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13 06, 2019

Autonomy, Rights and Children and Young People with Special Educational Needs and Disabilities in England and Scotland: Research Report Launched

By | June 13th, 2019|Blog Posts|0 Comments

Neville Harris, Professor of Law, University of Manchester The Rights of Children with ASN: From Paper to Practice from Rare Bird on Vimeo. The report of an ESRC funded Anglo-Scottish research project on the rights of children and young people with special and educational needs and disabilities (SEND) (England) or additional support needs (ASN) (Scotland) [...]

7 06, 2019

On being permanently temporary and the Right to Family Life

By | June 7th, 2019|Blog Posts|0 Comments

by Natasha Carver, Research Associate, Cardiff School of Law and Politics It is held so frequently that undocumented migrants live ‘in limbo’ that the Migration and Home Affairs Committee of the European Commission contains a definition of the term in its glossary. As with many everyday phrases, the legal definition is far more restrictive and limited [...]

7 06, 2019

Life in Academia: Student and Staff Relationships

By | June 7th, 2019|Blog Posts|1 Comment

Authors: Tracy Kirk, Glasgow Caledonian University; Dr Ashley Rogers, Abertay University. With thanks to the academic colleagues we spoke to in putting this post together – across the UK. In how many jobs would employees expect to face anonymised attacks upon their appearance, their character, their ethnicity, their gender, their class, their clothing choices, their [...]

24 05, 2019

Methodology and Methods Roundtable: At the Crossroads of Interdisciplinary Methods and Conversations

By | May 24th, 2019|Blog Posts|0 Comments

By Allison Lindner and  Steve Crawford, PhD Candidates in Law at Kent Law School On 4th April 2019, the first Methods and Methodology Roundtable of the annual SLSA conference presented a thought-provoking and enlightening discussion hypothesising how varying legal academics might approach a paper for an edited collection: Bodies. The panel was chaired by Professor [...]

17 05, 2019

The Challenge of Legitimate Governance in CANZUS Settler-States

By | May 17th, 2019|Blog Posts|0 Comments

Alex Green & Jen Hendry Colonialism, we proclaimed on Twitter, ruins everything. Well, perhaps not everything, but a lot: so much, in fact, that detailing the complete legacy of moral disaster represented by European imperial expansion would be impossible, even in several hundred thousand words. In this blogpost we attempt something more modest, arguing that [...]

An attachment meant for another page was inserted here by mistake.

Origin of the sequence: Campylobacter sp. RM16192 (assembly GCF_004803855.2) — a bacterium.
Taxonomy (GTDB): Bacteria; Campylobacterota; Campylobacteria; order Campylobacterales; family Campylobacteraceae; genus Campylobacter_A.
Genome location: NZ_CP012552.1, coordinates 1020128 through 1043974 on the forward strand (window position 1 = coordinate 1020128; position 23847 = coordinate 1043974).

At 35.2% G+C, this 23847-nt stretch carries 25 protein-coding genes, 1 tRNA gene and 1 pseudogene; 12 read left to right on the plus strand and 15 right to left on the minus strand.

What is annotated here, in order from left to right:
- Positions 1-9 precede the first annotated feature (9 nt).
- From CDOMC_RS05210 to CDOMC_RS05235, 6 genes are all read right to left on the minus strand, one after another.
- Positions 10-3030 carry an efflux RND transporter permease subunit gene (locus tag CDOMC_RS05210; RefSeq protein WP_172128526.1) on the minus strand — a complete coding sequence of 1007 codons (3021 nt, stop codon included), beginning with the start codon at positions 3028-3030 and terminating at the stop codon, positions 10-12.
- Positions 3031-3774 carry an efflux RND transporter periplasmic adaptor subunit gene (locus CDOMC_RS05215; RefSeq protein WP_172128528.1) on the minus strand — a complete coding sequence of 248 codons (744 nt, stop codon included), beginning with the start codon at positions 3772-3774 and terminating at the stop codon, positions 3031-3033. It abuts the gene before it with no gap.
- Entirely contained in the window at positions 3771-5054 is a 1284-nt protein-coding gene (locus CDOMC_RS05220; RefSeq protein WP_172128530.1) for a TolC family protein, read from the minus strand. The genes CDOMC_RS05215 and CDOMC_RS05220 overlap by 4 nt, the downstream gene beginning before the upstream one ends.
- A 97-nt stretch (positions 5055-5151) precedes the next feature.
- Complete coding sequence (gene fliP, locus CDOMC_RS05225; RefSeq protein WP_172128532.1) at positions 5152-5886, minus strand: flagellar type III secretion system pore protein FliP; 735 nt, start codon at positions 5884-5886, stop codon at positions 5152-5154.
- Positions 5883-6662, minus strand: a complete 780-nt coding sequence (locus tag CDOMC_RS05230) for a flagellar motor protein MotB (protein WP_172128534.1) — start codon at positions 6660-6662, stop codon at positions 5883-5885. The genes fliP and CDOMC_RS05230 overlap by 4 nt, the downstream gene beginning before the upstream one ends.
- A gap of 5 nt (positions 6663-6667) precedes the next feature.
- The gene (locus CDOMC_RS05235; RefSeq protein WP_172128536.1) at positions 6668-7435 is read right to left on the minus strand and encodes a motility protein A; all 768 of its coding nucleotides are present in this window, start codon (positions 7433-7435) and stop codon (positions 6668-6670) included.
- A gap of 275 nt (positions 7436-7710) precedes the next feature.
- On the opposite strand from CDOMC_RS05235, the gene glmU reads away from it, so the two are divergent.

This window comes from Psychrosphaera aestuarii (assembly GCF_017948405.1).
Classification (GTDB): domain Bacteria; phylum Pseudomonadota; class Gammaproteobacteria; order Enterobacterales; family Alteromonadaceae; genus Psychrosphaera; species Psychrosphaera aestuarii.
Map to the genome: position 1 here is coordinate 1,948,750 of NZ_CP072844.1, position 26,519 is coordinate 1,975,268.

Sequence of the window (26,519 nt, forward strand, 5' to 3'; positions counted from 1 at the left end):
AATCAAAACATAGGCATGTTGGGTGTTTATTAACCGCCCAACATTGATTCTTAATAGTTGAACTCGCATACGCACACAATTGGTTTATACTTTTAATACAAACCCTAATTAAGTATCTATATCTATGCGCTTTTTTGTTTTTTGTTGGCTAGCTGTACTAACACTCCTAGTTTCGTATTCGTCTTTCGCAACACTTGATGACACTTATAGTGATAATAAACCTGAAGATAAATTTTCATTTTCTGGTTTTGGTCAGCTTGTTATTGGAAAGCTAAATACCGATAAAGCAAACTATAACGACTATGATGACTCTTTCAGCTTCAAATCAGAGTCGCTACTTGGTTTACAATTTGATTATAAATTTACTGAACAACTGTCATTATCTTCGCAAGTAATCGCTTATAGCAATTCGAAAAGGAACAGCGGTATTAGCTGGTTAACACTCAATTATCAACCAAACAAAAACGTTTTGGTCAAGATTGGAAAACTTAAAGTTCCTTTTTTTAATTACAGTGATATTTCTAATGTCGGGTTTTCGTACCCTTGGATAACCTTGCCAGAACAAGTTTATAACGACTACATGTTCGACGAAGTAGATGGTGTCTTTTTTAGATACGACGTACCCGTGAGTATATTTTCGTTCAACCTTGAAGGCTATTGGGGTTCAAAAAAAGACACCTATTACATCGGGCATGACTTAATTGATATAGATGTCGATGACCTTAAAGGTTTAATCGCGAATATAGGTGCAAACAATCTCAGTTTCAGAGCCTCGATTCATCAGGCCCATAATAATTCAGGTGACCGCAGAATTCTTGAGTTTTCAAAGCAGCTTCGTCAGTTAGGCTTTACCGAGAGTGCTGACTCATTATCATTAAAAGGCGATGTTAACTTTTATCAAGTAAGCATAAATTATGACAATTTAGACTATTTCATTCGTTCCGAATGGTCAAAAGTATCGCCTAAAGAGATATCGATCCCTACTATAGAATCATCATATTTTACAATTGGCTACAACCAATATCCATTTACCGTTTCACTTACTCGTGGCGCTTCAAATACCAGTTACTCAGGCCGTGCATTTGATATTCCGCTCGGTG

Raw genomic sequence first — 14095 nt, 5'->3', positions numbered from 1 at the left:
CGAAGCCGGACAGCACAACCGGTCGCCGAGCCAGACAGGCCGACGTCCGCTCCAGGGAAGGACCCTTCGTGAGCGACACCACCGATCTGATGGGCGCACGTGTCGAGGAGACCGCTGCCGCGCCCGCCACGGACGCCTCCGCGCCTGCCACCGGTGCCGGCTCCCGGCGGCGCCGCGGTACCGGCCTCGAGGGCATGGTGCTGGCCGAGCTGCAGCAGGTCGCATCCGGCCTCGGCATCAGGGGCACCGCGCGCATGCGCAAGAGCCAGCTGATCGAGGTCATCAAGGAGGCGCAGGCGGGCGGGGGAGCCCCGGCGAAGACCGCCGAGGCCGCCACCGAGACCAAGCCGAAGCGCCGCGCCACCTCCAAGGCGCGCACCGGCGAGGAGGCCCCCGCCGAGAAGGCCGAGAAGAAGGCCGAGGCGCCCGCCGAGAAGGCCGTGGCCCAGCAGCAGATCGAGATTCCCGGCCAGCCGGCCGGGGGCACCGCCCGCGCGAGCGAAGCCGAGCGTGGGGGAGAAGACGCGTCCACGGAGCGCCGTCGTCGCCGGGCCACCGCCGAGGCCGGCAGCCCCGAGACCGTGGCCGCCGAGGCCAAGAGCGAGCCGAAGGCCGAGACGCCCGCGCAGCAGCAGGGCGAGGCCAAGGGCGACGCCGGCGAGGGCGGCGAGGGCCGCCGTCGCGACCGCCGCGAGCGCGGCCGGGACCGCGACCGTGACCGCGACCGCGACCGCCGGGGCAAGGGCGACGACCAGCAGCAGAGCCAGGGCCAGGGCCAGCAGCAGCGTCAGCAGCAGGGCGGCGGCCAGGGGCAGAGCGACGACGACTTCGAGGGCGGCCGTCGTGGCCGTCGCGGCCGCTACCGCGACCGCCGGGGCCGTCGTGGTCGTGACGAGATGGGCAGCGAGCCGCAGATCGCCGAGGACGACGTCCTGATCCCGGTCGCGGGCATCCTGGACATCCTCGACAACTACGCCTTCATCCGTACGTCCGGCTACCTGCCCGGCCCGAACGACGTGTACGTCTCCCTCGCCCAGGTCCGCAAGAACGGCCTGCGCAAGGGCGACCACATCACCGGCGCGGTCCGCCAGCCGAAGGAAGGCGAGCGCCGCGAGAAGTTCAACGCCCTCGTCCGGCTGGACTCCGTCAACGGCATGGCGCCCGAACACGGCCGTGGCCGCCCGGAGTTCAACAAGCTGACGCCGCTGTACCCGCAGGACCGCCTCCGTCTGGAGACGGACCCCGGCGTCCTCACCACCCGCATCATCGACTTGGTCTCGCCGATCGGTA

29 03, 2019

The Wellbeing of Legal Academics – A Missing Piece of the Legal Profession’s ‘Wellness’ Turn?

By | March 29th, 2019|Uncategorized|0 Comments

by Richard Collier, Newcastle Law School Recent years have witnessed growing concern internationally in wellbeing and mental health in the legal community, an interest encapsulated in the UK in the establishment, in 2016, of a Legal Professions Wellbeing Taskforce. To date much of the now extensive wellness literature in law has focused on legal professional [...]

22 02, 2019

The REF 2021 Final Guidance on Submissions – perversity and (in)equality

By | February 22nd, 2019|Blog Posts|0 Comments

by Dr James Hand, Reader in Law, Portsmouth Law School, University of Portsmouth The Final Guidance on Submissions for REF 2021 stresses the importance of equality and that the funding bodies “have made every effort to try to eliminate any incentives towards discriminatory practices by HEIs in the process, but to the extent that there [...]

11 01, 2019

Therapeutic Jurisprudence: Exploring a New Paradigm

By | January 11th, 2019|Blog Posts|0 Comments

By Emma Jones, The Open University Law School This year’s law and emotion stream at the SLSA will include a papers on a topic that is increasingly discussed in the USA and beyond, but relatively rarely acknowledged within the UK, the concept and application of therapeutic jurisprudence. Therapeutic jurisprudence began in the USA as a [...]

23 11, 2018

Does contract law require us to be good?

By | November 23rd, 2018|Blog Posts|0 Comments

by Renata Grossi, University of Technology Sydney The interim report of the Royal Commission into Misconduct in the Banking, Superannuation and Financial Services Industry in Australia tabled in parliament in September 2018 found that the financial services sector was motivated by ‘the pursuit of short term profit at the expense of basic standards of honesty’, and [...]

25 10, 2018

What do Intersex People Want from the Law?

By | October 25th, 2018|Blog Posts|0 Comments

Dr Fae Garland and Dr Mitchell Travis* Intersex is a term that is increasingly recognised in legal jurisdictions throughout the world. Despite the growth in recognition, the ways in which states have recognised intersex people have been diverse. Some, such as Germany, have made intersex a mandatory third gender. Australia, in contrast, allows opt-in ‘X’ [...]